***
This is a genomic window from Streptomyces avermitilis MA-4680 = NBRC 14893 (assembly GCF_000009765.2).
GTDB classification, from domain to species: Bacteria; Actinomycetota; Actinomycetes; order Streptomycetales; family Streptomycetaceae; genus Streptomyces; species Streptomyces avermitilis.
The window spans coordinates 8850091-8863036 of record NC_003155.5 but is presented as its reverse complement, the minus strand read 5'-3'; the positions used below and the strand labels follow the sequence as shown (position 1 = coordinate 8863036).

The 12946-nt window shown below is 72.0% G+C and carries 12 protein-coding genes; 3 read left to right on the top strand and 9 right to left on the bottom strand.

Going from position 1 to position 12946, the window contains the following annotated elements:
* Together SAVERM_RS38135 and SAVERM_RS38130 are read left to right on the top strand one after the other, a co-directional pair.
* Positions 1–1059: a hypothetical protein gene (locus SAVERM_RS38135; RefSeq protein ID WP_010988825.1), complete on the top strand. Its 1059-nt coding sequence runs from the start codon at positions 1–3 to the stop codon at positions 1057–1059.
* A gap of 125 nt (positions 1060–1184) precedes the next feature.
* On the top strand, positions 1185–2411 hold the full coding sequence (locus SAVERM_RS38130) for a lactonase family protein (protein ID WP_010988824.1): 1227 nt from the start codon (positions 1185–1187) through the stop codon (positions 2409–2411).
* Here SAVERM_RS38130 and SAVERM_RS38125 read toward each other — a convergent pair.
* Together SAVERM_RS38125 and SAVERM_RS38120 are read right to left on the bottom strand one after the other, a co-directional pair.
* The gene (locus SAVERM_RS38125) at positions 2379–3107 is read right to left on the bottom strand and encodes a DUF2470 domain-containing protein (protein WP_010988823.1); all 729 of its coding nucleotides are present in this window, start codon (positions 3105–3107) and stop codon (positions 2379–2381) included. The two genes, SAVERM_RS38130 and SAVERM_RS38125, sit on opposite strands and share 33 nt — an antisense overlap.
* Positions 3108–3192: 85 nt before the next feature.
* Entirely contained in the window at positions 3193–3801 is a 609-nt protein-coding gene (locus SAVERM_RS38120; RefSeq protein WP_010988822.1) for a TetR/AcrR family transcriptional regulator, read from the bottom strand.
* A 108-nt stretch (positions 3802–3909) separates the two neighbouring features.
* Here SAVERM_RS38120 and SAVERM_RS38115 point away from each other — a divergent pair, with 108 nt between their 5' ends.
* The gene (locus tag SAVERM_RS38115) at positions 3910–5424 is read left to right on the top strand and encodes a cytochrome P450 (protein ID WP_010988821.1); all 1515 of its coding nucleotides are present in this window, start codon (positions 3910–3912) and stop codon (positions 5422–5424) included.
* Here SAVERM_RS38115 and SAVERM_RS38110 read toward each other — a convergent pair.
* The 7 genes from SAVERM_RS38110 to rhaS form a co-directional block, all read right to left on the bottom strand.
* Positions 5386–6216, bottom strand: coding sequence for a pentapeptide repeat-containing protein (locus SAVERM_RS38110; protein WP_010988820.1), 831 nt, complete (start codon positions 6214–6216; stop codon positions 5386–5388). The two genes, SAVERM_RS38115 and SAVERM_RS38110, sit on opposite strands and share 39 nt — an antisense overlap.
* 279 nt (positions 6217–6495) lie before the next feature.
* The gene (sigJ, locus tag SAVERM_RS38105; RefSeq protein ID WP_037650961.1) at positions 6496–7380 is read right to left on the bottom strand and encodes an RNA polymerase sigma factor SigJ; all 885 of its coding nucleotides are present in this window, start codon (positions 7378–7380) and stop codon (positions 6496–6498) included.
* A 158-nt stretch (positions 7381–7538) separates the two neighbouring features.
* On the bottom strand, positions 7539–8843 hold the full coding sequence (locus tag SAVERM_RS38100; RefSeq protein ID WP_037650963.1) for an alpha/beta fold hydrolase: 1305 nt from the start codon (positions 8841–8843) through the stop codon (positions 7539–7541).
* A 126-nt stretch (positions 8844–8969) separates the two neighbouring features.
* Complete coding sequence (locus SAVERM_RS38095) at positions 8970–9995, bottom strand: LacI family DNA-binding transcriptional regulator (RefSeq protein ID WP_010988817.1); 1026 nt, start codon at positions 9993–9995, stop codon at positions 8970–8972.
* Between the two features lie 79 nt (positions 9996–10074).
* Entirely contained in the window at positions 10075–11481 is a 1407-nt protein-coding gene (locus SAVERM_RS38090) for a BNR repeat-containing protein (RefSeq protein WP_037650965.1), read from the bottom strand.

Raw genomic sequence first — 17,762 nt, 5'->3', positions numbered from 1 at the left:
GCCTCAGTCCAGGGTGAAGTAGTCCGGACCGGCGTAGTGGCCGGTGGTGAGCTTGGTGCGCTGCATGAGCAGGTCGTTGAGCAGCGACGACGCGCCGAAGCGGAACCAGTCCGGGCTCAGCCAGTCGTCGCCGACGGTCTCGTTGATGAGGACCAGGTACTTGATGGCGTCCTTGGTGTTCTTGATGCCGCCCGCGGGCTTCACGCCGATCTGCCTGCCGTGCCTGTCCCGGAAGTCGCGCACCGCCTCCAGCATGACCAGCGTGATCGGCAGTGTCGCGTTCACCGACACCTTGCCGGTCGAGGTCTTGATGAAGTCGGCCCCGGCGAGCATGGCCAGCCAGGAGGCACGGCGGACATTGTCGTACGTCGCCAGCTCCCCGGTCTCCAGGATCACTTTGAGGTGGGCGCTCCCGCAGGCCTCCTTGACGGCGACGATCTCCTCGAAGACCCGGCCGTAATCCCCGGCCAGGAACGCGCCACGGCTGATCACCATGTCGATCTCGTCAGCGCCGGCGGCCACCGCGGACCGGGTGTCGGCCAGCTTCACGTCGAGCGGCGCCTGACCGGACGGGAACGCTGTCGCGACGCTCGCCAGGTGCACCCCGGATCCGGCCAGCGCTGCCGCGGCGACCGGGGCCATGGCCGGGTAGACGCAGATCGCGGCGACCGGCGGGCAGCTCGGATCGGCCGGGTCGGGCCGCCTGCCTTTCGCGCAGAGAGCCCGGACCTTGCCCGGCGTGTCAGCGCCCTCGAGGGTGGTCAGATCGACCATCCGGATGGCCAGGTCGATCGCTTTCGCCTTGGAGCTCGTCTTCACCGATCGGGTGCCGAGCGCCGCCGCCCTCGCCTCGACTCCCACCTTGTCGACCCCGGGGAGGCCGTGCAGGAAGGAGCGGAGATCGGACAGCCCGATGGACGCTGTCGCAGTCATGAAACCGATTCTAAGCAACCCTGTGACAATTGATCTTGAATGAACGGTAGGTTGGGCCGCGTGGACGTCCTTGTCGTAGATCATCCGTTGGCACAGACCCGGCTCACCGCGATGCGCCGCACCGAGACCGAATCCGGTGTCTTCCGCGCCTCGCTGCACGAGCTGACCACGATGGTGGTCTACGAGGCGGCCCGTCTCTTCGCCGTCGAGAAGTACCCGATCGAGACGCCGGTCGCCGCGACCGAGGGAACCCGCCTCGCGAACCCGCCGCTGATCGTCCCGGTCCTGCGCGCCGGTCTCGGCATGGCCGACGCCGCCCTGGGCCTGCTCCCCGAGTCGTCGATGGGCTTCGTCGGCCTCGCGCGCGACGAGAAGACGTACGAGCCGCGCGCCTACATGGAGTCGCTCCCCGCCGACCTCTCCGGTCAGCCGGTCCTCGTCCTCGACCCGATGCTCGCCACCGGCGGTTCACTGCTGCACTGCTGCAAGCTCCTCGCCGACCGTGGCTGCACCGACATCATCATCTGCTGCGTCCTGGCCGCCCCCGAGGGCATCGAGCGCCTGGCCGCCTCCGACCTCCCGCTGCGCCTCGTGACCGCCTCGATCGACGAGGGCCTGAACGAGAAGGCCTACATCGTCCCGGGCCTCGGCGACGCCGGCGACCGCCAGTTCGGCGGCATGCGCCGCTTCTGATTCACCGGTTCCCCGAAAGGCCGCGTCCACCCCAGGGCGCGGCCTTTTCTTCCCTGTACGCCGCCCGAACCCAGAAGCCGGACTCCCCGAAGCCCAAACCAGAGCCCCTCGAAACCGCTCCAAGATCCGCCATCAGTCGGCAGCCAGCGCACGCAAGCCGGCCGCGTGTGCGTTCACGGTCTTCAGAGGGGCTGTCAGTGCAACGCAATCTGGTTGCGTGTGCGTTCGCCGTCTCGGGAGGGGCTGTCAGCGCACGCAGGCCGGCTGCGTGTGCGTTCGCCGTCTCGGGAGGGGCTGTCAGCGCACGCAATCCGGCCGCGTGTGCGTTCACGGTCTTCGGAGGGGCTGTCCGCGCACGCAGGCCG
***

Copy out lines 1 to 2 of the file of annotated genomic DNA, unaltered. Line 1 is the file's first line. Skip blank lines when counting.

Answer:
This is a genomic window from Streptomyces avermitilis MA-4680 = NBRC 14893 (assembly GCF_000009765.2).
GTDB classification, from domain to species: Bacteria; Actinomycetota; Actinomycetes; order Streptomycetales; family Streptomycetaceae; genus Streptomyces; species Streptomyces avermitilis.